The extinction next time

Paul Ehrlich is alive — I thought that was news — and he is still predicting doom. He was among the featured experts on last night’s 60 Minutes segment “Scientists say planet in midst of sixth mass extinction, Earth’s wildlife running out of places to live” (video below). CBS’s Scott Pelley tracked him down:

At the age of 90, biologist Paul Ehrlich may have lived long enough to see some of his dire prophecies come true[?].

Scott Pelley: You seem to be saying that humanity is not sustainable?

Paul Ehrlich: Oh, humanity is not sustainable. To maintain our lifestyle (yours and mine, basically) for the entire planet, you’d need five more Earths. Not clear where they’re gonna come from.

Scott Pelley: Just in terms of the resources that would be required?

Paul Ehrlich: Resources that would be required, the systems that support our lives, which of course are the biodiversity that we’re wiping out. Humanity is very busily sitting on a limb that we’re sawing off.

In 1968, Ehrlich, a biology professor at Stanford, became a doomsday celebrity with a bestseller forecasting the collapse of nature.

Scott Pelley: When “The Population Bomb” came out, you were described as an alarmist.

Paul Ehrlich: I was alarmed. I am still alarmed. All of my colleagues are alarmed.

The alarm Ehrlich sounded in ’68 warned that overpopulation would trigger widespread famine. He was wrong about that. The green revolution fed the world. But he also wrote in ’68 that heat from greenhouse gases would melt polar ice and humanity would overwhelm the wild. Today, humans have taken over 70% of the planet’s land and 70% of the freshwater.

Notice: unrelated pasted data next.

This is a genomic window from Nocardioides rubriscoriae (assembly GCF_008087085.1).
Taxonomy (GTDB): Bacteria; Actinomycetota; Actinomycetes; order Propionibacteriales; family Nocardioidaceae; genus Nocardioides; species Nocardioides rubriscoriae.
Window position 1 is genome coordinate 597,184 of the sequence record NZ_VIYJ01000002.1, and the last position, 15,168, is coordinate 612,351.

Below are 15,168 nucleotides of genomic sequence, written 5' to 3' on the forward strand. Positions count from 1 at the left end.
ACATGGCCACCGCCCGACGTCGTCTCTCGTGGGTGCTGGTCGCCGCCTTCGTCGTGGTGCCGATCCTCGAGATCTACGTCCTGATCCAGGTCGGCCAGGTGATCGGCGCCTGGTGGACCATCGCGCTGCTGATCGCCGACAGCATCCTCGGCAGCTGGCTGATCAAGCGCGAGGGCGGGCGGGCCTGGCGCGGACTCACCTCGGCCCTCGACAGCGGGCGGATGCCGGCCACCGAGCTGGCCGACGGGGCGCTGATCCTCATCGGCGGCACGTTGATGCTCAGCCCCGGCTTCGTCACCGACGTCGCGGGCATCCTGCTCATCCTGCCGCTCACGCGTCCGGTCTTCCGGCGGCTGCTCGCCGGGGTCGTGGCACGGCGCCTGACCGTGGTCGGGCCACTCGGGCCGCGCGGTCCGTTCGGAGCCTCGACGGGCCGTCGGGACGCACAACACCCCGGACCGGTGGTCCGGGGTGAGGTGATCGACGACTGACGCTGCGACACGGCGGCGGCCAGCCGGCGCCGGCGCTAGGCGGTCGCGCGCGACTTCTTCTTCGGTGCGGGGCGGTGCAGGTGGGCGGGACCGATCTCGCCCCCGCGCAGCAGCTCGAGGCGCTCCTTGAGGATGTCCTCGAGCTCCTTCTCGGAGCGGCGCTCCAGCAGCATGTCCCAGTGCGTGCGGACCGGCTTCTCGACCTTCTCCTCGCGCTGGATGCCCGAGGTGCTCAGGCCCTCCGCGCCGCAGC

Paul Ehrlich: The rate of extinction is extraordinarily high now and getting higher all the time.

So Ehrlich was right? According to the 60 Minutes segment, the “sixth mass extinction” is nigh.

But I thought the “climate change” apocalypse was going to get us first. Well, there is that too. It earns a mention in the consideration of what is to be done:

Gerardo Ceballos: All the big success that we have in protecting forests and recovering animals, like tigers in India, jaguars in Mexico, elephants in Botswana, and so on, are incredible, amazing, successes. But they are like grains of sand in a beach. And to really make a big impact we need to scale up this 10,000 times. So, they are important because they give us hope. But they are completely insufficient to cope with climate change.

Scott Pelley: So what would the world have to do?

Gerardo Ceballos: What we will have to do is to really understand that the climate change and the species extinction is a threat to humanity. And then put all the machinery of society: political, economic, and social, towards finding solutions to the problems.

Finding solutions to the problems was the goal, two weeks ago, at the U.N. Biodiversity Conference, where nations agreed to conservation targets. But at the same meeting in 2010, those nations agreed to limit the destruction of the Earth by 2020—and not one of those goals was met. This, despite thousands of studies including the continuing research of Stanford biologist Paul Ehrlich.

Scott Pelley: You know that there is no political will to do any of the things that you’re recommending.

Paul Ehrlich: I know there’s no political will to do any of the things that I’m concerned with, which is exactly why I and the vast majority of my colleagues think we’ve had it; that the next few decades will be the end of the kind of civilization we’re used to.

Ehrlich has been peddling doom since since 1968. It has made him a rich man. “[T]he end of the kind of civilization we’re used to” is a formulation that seems like weasel words for the failure of the famine he predicted in 1968 to materialize. At age 90, is he hedging his bets?

Students of ancient history may recall Ehrlich’s bet with Julian Simon on Ehrlich’s population-bomb theme of resource depletion. Ehrlich lost the bet. See How Julian Simon Won a $1,000 Bet with Population Bomb Author Paul Ehrlich” and ”Julian Simon Was Right: A Half‐​Century of Population Growth, Increasing Prosperity, and Falling Commodity Prices.”

Pelley didn’t see fit to mention the Ehrlich-Simon bet, but the 60 Minutes segment itself was testimony to the fact that we are still here despite the population bomb. Resource depletion (or the extinction of “wild plants and animals”) may represent a threat of a kind, but it’s got nothing on the likes of Ehrlich et al. and their proposed solutions.

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